Walking the talk of climate ambition – why that walk needs nature too: Make Change Happen podcast episode 14

In this episode of Make Change Happen, we learn why it is important to include nature in Nationally Determined Contributions and how to increase ambition and actions for nature and climate to address the crises of climate change, nature loss and rising inequalities.

Article, 01 November 2021
UN climate change conference (COP26)
A series of pages related to IIED's activities at the 2021 UNFCCC climate change summit in Glasgow

IIED’s ‘Make Change Happen’ podcast provides an opportunity to hear our researchers and guests discuss key global development challenges and explain what we are doing to support positive change. 

In this episode, we hear experts discuss the connections between the climate emergency, loss of biodiversity and rising inequalities, and why it is important to include nature in Nationally Determined Contributions (NDCs) to address these crises globally.

Hosted by Liz Carlile, this podcast features Nathalie Seddon, IIED associate, professor of biodiversity and director of the Nature Based Solutions initiative at the University of Oxford, which IIED is a partner of; Bob Natifu, acting commissioner on climate change in the Ministry of Water and Environment in Uganda; Maria Caballero Espejo, climate adaptation specialist from the Ministry of Environment of Peru (website in Spanish); Sarshen Scorgie, director of climate strategy at Conservation South Africa; and Harriet Drani, programme officer at IUCN in Uganda.

It’s about climate and nature

Countries that signed the Paris Agreement on climate change are required to outline and communicate their climate actions in NDCs. These are non-binding national plans that form the basis for countries to achieve the objectives of the Paris Agreement.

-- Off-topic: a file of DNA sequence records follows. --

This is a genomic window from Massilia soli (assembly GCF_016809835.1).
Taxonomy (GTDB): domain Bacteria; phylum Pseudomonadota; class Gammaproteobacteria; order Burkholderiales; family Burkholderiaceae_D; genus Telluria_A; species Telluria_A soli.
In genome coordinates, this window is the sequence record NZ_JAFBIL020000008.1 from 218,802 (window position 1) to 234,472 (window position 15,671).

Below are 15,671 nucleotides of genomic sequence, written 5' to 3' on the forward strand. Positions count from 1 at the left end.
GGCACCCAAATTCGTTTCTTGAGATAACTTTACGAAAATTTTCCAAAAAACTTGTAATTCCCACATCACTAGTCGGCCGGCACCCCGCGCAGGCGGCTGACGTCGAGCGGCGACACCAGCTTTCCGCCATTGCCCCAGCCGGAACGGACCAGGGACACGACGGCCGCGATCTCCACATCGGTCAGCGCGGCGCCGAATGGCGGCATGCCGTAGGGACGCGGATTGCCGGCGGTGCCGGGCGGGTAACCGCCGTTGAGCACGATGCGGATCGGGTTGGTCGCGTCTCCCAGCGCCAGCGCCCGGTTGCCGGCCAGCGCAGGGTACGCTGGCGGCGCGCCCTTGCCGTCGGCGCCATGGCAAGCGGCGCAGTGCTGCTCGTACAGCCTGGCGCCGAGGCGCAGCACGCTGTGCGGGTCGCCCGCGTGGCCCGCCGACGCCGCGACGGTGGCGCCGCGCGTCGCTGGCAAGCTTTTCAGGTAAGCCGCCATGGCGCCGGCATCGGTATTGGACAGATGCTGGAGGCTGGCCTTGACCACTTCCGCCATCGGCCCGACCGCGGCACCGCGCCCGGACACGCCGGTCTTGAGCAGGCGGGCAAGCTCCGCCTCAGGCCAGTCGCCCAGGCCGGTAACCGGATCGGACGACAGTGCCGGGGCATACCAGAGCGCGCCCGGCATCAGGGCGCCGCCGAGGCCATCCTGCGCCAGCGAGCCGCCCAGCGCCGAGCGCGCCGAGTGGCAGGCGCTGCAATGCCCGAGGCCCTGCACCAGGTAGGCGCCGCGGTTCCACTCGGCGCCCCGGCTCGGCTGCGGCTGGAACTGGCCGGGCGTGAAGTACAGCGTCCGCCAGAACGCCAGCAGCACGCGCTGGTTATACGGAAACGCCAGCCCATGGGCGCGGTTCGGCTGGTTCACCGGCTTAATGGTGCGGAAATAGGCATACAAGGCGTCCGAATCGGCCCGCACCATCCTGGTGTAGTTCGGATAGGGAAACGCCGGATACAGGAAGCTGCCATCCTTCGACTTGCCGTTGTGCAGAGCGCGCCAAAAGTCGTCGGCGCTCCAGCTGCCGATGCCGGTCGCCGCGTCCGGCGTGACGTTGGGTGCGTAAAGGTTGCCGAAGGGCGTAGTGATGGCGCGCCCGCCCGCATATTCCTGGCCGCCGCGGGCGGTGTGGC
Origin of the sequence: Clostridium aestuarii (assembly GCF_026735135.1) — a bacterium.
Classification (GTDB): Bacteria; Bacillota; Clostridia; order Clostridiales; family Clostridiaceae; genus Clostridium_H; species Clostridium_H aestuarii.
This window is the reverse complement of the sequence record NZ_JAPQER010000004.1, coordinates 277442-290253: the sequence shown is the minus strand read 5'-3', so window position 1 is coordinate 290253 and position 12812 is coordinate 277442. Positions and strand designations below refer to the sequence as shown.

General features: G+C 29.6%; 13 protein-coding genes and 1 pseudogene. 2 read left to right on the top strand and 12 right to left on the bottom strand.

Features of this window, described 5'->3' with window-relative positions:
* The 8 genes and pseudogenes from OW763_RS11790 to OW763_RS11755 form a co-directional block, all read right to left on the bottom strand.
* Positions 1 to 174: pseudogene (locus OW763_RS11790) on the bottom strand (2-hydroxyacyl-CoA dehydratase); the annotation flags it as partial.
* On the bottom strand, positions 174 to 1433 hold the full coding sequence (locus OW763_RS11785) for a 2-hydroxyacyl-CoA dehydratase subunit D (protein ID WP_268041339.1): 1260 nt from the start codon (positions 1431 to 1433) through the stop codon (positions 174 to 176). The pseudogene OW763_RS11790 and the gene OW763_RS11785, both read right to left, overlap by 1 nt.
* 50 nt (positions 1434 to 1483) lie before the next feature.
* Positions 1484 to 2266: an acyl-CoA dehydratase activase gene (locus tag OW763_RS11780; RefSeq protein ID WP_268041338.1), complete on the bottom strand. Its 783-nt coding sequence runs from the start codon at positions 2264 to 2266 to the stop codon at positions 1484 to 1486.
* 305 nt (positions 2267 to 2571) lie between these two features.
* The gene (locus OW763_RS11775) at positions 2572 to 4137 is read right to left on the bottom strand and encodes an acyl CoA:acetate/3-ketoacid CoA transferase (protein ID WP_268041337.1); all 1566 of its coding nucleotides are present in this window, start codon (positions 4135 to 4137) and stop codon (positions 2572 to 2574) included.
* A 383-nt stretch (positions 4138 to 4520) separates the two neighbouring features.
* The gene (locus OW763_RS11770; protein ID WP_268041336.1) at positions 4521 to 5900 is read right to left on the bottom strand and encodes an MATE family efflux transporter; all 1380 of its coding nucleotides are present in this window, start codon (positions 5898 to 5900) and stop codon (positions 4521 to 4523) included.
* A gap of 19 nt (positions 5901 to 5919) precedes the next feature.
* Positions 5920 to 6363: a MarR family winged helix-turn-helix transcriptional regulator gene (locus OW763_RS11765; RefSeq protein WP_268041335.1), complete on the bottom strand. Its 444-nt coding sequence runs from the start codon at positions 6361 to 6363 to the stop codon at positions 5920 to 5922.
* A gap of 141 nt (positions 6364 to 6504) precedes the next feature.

However, as Nathalie Seddon argues in this episode, we cannot meet our climate goals unless we work with nature. “We need to massively scale up the restoration, connection and protection of our natural and semi-natural ecosystems, not only land but also in the sea,” she explains. And the poorest nations are leading the way in working with nature to tackle climate change.

In this podcast our guests share why and how developing countries are incorporating nature-based solutions (NbS) in their NDCs to increase and deliver their climate ambitions.

Bob Natifu highlights how NbS (like conservation of forests and wetlands) are low-hanging fruits and essential for Uganda to mitigate and adapt to climate change. Harriet Drani shares how Indigenous Peoples’ knowledge can inform how NbS can be implemented to help deliver Uganda’s climate ambitions.

Both Sarshen Scorgie and Maria Caballero Espejo discuss how NbS is not only important for tackling climate change but can also deliver multiple social, environmental and economic benefits comparing to other strategies. Espejo also shares how a participatory approach for developing NDCs can help incorporate Indigenous Peoples’ knowledge on working with nature and catalyse wide societal support for both mitigation and adaptation actions including NbS.